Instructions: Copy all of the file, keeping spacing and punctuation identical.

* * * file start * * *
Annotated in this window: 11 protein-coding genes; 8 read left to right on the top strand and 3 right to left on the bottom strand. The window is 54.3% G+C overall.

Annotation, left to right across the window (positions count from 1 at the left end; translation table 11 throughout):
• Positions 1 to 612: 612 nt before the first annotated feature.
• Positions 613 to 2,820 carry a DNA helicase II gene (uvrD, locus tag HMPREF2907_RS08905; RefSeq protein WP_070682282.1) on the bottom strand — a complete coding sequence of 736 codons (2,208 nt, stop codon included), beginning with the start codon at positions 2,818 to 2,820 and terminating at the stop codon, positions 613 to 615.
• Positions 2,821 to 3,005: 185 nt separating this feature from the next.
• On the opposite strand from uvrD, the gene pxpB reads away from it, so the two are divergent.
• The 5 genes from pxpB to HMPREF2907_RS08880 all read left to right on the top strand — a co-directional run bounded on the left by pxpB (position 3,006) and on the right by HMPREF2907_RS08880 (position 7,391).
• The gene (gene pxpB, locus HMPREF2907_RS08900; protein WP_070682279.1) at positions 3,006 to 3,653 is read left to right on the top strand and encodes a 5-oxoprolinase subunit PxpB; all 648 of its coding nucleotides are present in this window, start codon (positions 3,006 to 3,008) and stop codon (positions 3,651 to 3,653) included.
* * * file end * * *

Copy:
Annotated in this window: 11 protein-coding genes; 8 read left to right on the top strand and 3 right to left on the bottom strand. The window is 54.3% G+C overall.

Annotation, left to right across the window (positions count from 1 at the left end; translation table 11 throughout):
• Positions 1 to 612: 612 nt before the first annotated feature.
• Positions 613 to 2,820 carry a DNA helicase II gene (uvrD, locus tag HMPREF2907_RS08905; RefSeq protein WP_070682282.1) on the bottom strand — a complete coding sequence of 736 codons (2,208 nt, stop codon included), beginning with the start codon at positions 2,818 to 2,820 and terminating at the stop codon, positions 613 to 615.
• Positions 2,821 to 3,005: 185 nt separating this feature from the next.
• On the opposite strand from uvrD, the gene pxpB reads away from it, so the two are divergent.
• The 5 genes from pxpB to HMPREF2907_RS08880 all read left to right on the top strand — a co-directional run bounded on the left by pxpB (position 3,006) and on the right by HMPREF2907_RS08880 (position 7,391).
• The gene (gene pxpB, locus HMPREF2907_RS08900; protein WP_070682279.1) at positions 3,006 to 3,653 is read left to right on the top strand and encodes a 5-oxoprolinase subunit PxpB; all 648 of its coding nucleotides are present in this window, start codon (positions 3,006 to 3,008) and stop codon (positions 3,651 to 3,653) included.